Jose Benavidez wins with dubious decision over Mauricio Herrera
Mauricio Herrera just cannot seem to catch a break. After losing what many thought was clearly his fight against Danny Garcia, Herrera once again was given the shaft from the judges as Jose Benavidez won a unanimous decision with scores of 116-112, 116-112 and 117-111 on the Tim Bradley-Diego Chaves undercard in Las Vegas.
How the judges came to this decision was anyone’s guess, as Herrera was the aggressor throughout the junior welterweight contest and bulled Benavidez into the ropes, often while landing shots to the head and body. Benavidez spent a lot of time with his back on the ropes and fought in spurts. But when he did open up, Benavidez landed very clean power shots that must have swayed the judges.
In the early rounds, Benavidez (22-0, 15 knockouts) showed far too much respect to the rugged Herrera. “El Maestro” kept the taller and rangier Benavidez on his heels with a stiff jab and landed impressive body shots that appeared to give him the early rounds. Benavidez finally decided that languishing against the ropes wouldn’t be in his best interests and threw crisp combinations in the fourth and fifth rounds. But Herrera (21-5, 7 KOs) stuck with the game plan and continued to outwork and outhustle Benavidez. After a ninth round that saw Herrera do some of his best work, Benavidez landed some solid combinations over the course of the final three rounds, including some excellent action in the final minute as both fighters held their hands up in victory.
But in the end, the fight would be yet another that Herrera would have a valid argument that he won.
“Herrera was very aggressive but I caught him with everything when he came in,” Benavidez said afterward. “I knew I won this fight.”
Unfortunately, others in the arena didn’t feel the same way and chants of “Bulls–t” emanated from the disgruntled audience.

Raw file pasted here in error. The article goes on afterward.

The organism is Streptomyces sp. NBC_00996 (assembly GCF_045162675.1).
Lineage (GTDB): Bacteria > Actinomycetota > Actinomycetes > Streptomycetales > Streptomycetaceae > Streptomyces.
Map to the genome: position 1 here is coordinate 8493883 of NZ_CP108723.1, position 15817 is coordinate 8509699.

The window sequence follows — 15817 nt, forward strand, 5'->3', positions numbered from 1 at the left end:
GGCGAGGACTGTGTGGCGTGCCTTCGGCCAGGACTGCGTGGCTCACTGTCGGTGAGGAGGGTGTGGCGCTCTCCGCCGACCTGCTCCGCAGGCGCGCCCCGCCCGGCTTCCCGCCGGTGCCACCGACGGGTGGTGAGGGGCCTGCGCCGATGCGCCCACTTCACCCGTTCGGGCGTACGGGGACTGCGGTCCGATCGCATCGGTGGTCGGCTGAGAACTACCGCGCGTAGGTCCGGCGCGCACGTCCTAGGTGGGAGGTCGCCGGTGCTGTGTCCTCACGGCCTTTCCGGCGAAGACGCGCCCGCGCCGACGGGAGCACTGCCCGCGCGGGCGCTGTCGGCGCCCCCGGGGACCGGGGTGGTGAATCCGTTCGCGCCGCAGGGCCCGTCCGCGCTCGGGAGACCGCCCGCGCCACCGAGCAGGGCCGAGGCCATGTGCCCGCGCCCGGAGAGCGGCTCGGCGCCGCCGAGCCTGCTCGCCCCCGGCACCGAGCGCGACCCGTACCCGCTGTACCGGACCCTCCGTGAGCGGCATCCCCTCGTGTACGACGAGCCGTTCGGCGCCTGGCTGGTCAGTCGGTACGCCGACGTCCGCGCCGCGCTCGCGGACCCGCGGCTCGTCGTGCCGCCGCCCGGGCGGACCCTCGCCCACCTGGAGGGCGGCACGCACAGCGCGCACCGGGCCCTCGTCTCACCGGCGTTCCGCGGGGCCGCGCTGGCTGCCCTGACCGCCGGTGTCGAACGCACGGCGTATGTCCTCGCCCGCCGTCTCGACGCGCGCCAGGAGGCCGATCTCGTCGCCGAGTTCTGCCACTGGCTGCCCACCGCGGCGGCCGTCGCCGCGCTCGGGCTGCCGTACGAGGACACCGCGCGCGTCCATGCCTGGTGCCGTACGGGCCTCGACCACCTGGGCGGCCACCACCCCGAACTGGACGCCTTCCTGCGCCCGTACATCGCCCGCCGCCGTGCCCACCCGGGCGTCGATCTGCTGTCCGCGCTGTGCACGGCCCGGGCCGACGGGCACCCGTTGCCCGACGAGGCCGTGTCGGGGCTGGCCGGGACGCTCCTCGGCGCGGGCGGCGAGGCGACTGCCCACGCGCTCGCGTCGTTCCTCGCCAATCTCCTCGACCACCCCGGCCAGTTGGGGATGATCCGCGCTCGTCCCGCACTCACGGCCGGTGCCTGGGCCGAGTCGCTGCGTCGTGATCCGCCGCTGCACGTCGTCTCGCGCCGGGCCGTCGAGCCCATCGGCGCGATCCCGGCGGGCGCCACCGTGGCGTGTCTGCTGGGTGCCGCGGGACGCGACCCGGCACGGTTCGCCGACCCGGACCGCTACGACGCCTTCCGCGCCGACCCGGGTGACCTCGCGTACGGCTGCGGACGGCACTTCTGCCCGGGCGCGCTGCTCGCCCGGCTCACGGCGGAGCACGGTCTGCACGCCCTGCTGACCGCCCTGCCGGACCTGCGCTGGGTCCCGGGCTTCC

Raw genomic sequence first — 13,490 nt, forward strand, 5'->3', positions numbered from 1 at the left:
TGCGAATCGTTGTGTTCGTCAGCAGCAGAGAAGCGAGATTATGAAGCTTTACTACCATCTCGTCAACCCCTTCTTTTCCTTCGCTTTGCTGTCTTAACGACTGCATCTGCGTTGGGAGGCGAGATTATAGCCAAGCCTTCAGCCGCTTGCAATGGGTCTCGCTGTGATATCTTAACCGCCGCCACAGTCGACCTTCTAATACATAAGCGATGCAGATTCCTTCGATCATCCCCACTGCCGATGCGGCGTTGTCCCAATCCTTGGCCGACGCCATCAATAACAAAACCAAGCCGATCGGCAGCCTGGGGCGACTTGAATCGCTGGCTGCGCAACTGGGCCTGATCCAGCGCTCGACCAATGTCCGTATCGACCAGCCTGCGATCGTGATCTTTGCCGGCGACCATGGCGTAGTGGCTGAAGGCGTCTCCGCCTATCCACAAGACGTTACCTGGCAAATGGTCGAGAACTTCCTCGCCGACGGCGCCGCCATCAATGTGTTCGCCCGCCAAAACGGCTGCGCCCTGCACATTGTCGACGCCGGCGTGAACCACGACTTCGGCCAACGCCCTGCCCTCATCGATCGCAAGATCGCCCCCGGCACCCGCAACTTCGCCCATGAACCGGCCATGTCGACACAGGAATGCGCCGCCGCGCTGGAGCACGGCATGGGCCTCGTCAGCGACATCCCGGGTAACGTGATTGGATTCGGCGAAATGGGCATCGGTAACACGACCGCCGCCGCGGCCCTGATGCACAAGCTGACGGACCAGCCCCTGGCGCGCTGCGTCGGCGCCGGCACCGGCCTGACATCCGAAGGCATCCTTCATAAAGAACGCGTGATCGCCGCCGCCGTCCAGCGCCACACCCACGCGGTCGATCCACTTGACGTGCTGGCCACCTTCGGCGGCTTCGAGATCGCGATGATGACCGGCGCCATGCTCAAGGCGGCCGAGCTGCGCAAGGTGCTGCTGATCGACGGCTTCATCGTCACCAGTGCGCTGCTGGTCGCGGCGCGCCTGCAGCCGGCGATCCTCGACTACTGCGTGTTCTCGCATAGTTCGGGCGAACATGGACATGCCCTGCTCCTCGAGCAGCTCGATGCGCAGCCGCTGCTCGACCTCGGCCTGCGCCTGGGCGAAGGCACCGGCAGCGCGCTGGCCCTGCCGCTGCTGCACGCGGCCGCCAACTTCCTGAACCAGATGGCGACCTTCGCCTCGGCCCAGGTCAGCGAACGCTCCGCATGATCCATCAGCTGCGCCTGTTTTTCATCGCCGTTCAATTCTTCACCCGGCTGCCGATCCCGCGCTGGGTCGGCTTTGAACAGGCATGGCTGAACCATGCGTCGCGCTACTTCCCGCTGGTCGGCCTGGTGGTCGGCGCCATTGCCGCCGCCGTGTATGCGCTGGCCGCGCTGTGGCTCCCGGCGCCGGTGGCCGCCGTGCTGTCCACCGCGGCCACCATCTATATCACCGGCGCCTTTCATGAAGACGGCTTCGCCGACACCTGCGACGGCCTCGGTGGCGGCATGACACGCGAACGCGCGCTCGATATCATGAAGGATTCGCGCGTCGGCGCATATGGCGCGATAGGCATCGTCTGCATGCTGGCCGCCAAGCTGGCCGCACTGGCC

RingTV had it 116-112 for Herrera.
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Denis Shafikov fended off an ultra-aggressive Miguel Mendoza to earn a unanimous decision in eight-round lightweight action. Mendoza (21-5-2, 21 KOs) lurched forward throughout the fight and launched wild punches in the direction of Shafikov, but the Russian remained composed and picked off his advances with relative ease. Shafikov (35-1-1, 18 KOs) was simply too sharp for his adversary and earned the decision with all three judges seeing it in his favor, 79-73. With the victory, Shafikov is now the No. 1 challenger to Mickey Bey’s 135-pound IBF title and will look to have that fight in January.
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2012 Olympian Jose Ramirez applied just enough pressure to break down Anthony Arellano in the final 10 seconds of their six-round junior welterweight affair. The 22-year-old slowly ramped up the aggression round by round as he utilized a stiff jab and some efficient work to the body before seeking the finish in the final rounds. But despite being ahead on the scorecards, Ramirez still pursued a knockout. Arellano (7-3-1, 3 KOs) proved to be game but ended up eating some wicked leather from Ramirez (13-0, 10 KOs), punctuated by a thudding left hook that caused referee Pat Russell to call a halt to the bout at the 2:50 mark. “It was a great fight for me because I was able to use my patience, get some hard rounds in and stop him with a left hook to the temple,” said Ramirez afterward.
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Mikael Zewski (26-0, 20 KOs) remained undefeated with a majority decision against Jeremy Bryan (17-5, 7 KOs). Bryan, who was coming off of a split-decision loss to Sadam Ali in August, gave Zewski all he could handle for ten rounds as he effectively boxed and countered with just enough movement to keep the Canadian off balance. One judge appreciated Bryan’s efforts and saw it even at 95-95. However, Zewski’s aggression and cleaner punches made all the difference as two 97-93 scores gave him the decision.
“He did a lot of running,” Zewski said afterward. “I tried to make a pleasing fight but it wasn’t. I’m glad to get the win though.”
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Sean Monaghan ran his record to a perfect 23-0 by recording his 15th professional knockout in the third round against Daniel Regi in a scheduled ten-round light heavyweight bout. Regi (20-12, 12 KOs) provided little resistance as Monaghan abused him throughout the fight and sent Regi to the canvas three times in the third round before his corner stopped the fight at the 2:52 mark. The unbeaten Irishman is ready for a step up in competition and wasted no time calling out his next opponent.
“On Monday I’m calling my manager to get a shot at Julio Cesar Chavez Jr,” Monaghan said. “He’ll get the same kind of punishment that this guy got.”
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In the first fight of the night, two-time Lithuanian Olympian Egidijus Kavaliauskas (9-0, 9 KOs) scored a second round knockout over Jaime Herrera (12-3, 7 KOs) in welterweight action. After securing two knockdowns, Kavaliauskas put Herrera down for good with a combination that caused referee Pat Russell to stop the fight at the :46 mark of Round 2.